University of South Carolina Arnold School of Public Health health services policy and management research assistant professor, Dr. Elizabeth Radcliff and colleagues from the Rural and Minority Health Research Center and Children’s Trust of South Carolina have published a paper in the Journal of Community Health. In this publication, they examine whether the most at-risk communities are being served by investigating the reach of a South Carolina home visiting program.
In addition to individual-level characteristics, characteristics of the social and physical environments in which individuals reside may adversely impact health outcomes. Careful attention to the role of “place” can result in programs that successfully deliver services to those most at risk.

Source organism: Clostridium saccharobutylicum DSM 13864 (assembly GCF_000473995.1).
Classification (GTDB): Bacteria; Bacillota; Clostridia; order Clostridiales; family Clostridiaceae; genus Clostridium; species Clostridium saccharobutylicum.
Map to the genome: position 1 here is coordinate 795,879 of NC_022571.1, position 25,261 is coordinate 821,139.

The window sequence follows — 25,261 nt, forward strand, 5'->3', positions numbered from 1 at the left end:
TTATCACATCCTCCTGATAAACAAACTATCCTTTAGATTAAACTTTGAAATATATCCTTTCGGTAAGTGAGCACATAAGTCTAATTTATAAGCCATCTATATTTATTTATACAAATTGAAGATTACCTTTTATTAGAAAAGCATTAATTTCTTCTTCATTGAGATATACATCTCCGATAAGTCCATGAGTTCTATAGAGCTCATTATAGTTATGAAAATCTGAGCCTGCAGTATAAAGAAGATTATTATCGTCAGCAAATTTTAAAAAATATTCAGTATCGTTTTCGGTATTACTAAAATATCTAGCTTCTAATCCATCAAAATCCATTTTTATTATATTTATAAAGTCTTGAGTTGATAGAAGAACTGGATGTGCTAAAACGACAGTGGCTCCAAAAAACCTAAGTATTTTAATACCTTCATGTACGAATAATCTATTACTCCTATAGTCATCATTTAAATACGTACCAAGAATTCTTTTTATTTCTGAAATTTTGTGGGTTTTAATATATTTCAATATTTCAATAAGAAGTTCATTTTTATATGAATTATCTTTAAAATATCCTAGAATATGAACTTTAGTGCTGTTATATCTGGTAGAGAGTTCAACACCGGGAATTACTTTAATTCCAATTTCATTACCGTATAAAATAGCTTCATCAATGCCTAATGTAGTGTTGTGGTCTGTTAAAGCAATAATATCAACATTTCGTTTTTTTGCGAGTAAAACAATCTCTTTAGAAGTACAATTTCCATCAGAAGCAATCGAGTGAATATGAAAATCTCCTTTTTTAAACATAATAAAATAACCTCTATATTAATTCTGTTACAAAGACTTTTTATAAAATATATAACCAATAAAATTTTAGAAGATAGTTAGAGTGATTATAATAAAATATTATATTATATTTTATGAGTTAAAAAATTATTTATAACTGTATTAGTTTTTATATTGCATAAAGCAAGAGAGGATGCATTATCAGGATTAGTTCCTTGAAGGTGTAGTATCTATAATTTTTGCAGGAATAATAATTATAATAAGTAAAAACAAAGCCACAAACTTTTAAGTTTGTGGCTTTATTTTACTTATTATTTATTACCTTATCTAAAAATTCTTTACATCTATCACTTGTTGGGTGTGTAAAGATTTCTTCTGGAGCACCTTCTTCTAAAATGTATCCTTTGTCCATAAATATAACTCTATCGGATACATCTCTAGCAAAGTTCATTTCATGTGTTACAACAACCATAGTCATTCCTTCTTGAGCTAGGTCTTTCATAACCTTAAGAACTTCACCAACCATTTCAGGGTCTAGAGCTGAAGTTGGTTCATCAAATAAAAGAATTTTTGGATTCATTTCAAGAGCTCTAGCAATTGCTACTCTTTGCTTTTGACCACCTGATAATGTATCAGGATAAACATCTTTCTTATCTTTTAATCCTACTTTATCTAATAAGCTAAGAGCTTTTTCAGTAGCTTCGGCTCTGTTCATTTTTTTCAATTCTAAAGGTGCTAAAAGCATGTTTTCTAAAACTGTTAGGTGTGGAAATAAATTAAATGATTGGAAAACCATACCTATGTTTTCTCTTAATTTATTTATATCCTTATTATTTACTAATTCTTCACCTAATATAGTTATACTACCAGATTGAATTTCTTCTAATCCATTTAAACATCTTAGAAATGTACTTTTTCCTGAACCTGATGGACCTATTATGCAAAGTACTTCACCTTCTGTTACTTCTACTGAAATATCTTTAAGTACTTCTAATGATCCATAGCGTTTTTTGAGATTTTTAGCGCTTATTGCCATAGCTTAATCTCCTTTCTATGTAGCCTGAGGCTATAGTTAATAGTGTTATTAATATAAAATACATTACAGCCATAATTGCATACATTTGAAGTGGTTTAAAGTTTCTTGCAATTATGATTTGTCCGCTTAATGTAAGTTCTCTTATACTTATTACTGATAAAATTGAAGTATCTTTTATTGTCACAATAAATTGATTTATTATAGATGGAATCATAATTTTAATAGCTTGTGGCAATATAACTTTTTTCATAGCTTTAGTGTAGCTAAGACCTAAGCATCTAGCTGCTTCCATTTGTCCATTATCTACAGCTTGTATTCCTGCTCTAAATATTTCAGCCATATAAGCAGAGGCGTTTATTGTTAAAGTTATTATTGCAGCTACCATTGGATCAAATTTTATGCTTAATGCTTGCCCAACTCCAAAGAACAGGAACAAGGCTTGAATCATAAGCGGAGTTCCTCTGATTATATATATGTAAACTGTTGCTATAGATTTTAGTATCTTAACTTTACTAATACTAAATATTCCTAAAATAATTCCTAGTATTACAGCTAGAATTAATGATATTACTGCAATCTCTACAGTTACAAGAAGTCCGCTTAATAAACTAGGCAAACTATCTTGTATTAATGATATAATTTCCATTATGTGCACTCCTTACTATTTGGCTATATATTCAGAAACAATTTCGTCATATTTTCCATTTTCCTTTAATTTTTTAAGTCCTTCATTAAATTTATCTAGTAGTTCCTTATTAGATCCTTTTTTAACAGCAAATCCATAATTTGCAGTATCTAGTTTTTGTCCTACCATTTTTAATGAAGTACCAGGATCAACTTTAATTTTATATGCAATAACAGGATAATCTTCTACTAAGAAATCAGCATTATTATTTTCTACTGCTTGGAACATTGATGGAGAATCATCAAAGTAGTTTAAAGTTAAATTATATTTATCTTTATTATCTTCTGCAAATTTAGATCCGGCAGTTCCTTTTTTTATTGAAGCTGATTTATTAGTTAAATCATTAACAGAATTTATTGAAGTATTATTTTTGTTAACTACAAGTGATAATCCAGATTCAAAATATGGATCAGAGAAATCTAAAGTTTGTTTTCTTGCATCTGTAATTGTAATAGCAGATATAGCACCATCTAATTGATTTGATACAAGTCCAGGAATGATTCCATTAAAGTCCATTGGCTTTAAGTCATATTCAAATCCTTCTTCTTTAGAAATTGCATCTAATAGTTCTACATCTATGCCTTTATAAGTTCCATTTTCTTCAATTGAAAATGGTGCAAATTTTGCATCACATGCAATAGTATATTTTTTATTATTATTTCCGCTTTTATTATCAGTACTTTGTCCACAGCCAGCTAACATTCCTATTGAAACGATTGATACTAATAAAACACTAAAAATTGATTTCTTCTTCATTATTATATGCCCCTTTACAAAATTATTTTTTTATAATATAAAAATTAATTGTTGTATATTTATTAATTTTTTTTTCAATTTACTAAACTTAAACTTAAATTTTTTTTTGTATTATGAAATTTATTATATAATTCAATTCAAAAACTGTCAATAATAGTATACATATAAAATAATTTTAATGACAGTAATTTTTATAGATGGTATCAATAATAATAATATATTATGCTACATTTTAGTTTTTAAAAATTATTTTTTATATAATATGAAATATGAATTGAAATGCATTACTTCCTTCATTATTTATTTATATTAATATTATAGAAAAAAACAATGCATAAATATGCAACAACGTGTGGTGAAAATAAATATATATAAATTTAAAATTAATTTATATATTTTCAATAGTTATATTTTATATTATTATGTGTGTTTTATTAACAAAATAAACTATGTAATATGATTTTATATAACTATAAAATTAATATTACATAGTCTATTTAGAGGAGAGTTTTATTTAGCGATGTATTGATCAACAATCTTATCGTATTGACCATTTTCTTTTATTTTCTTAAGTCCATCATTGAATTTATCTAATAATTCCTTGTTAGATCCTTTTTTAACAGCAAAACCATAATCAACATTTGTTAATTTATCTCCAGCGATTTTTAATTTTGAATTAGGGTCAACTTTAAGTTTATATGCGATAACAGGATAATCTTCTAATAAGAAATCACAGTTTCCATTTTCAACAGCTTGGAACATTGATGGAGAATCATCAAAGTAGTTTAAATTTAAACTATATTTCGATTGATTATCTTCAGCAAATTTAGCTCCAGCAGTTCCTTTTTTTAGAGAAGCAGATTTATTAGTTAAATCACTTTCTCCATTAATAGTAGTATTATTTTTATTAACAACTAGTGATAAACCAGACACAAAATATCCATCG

With this research project, the authors conducted a retrospective, cross-sectional study using geocoded residential addresses from 3090 households enrolled in a South Carolina home visiting program between 2013 and 2016. They analyzed corresponding years of data for maternal and child health outcomes obtained from vital records data.
They found that service delivery gaps existed despite a statewide, county-level needs assessment conducted prior to program implementation. Their findings suggest methods to identify specific areas of need, as an ongoing effort toward program improvement.